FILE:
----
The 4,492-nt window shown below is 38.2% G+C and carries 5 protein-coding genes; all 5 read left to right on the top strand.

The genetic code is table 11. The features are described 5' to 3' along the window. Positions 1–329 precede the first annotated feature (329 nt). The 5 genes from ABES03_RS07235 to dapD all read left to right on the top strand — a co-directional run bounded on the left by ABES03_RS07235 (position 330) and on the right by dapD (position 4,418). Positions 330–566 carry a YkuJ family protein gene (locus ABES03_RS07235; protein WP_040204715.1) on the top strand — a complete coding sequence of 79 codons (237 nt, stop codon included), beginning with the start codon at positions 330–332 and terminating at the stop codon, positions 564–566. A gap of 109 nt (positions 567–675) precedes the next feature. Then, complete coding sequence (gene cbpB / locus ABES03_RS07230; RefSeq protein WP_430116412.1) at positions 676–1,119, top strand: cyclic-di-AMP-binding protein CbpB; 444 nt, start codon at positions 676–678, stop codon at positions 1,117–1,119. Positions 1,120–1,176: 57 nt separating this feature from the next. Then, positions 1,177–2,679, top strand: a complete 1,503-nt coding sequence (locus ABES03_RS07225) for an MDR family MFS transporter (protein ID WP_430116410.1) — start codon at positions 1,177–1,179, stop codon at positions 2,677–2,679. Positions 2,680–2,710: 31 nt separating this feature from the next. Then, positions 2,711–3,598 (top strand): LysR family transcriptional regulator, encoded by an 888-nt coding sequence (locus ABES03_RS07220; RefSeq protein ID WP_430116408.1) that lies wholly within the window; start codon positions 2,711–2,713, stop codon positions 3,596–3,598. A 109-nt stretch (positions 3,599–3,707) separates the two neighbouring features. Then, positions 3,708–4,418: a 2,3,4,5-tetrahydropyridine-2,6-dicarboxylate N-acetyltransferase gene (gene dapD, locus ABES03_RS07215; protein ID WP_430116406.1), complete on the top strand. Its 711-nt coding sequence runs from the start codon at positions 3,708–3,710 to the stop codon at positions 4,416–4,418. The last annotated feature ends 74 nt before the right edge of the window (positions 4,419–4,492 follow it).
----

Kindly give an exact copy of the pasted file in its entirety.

The 4,492-nt window shown below is 38.2% G+C and carries 5 protein-coding genes; all 5 read left to right on the top strand.

The genetic code is table 11. The features are described 5' to 3' along the window. Positions 1–329 precede the first annotated feature (329 nt). The 5 genes from ABES03_RS07235 to dapD all read left to right on the top strand — a co-directional run bounded on the left by ABES03_RS07235 (position 330) and on the right by dapD (position 4,418). Positions 330–566 carry a YkuJ family protein gene (locus ABES03_RS07235; protein WP_040204715.1) on the top strand — a complete coding sequence of 79 codons (237 nt, stop codon included), beginning with the start codon at positions 330–332 and terminating at the stop codon, positions 564–566. A gap of 109 nt (positions 567–675) precedes the next feature. Then, complete coding sequence (gene cbpB / locus ABES03_RS07230; RefSeq protein WP_430116412.1) at positions 676–1,119, top strand: cyclic-di-AMP-binding protein CbpB; 444 nt, start codon at positions 676–678, stop codon at positions 1,117–1,119. Positions 1,120–1,176: 57 nt separating this feature from the next. Then, positions 1,177–2,679, top strand: a complete 1,503-nt coding sequence (locus ABES03_RS07225) for an MDR family MFS transporter (protein ID WP_430116410.1) — start codon at positions 1,177–1,179, stop codon at positions 2,677–2,679. Positions 2,680–2,710: 31 nt separating this feature from the next. Then, positions 2,711–3,598 (top strand): LysR family transcriptional regulator, encoded by an 888-nt coding sequence (locus ABES03_RS07220; RefSeq protein ID WP_430116408.1) that lies wholly within the window; start codon positions 2,711–2,713, stop codon positions 3,596–3,598. A 109-nt stretch (positions 3,599–3,707) separates the two neighbouring features. Then, positions 3,708–4,418: a 2,3,4,5-tetrahydropyridine-2,6-dicarboxylate N-acetyltransferase gene (gene dapD, locus ABES03_RS07215; protein ID WP_430116406.1), complete on the top strand. Its 711-nt coding sequence runs from the start codon at positions 3,708–3,710 to the stop codon at positions 4,416–4,418. The last annotated feature ends 74 nt before the right edge of the window (positions 4,419–4,492 follow it).